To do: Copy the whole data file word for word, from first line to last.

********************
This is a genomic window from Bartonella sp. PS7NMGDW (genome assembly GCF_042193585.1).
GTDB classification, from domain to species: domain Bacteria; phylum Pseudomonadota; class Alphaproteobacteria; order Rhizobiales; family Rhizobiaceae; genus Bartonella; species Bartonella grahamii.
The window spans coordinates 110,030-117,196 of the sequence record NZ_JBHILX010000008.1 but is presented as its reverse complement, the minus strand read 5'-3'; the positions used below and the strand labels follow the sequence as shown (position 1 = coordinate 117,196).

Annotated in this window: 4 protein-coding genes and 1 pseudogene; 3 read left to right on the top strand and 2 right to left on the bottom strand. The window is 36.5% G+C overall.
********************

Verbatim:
This is a genomic window from Bartonella sp. PS7NMGDW (genome assembly GCF_042193585.1).
GTDB classification, from domain to species: domain Bacteria; phylum Pseudomonadota; class Alphaproteobacteria; order Rhizobiales; family Rhizobiaceae; genus Bartonella; species Bartonella grahamii.
The window spans coordinates 110,030-117,196 of the sequence record NZ_JBHILX010000008.1 but is presented as its reverse complement, the minus strand read 5'-3'; the positions used below and the strand labels follow the sequence as shown (position 1 = coordinate 117,196).

Annotated in this window: 4 protein-coding genes and 1 pseudogene; 3 read left to right on the top strand and 2 right to left on the bottom strand. The window is 36.5% G+C overall.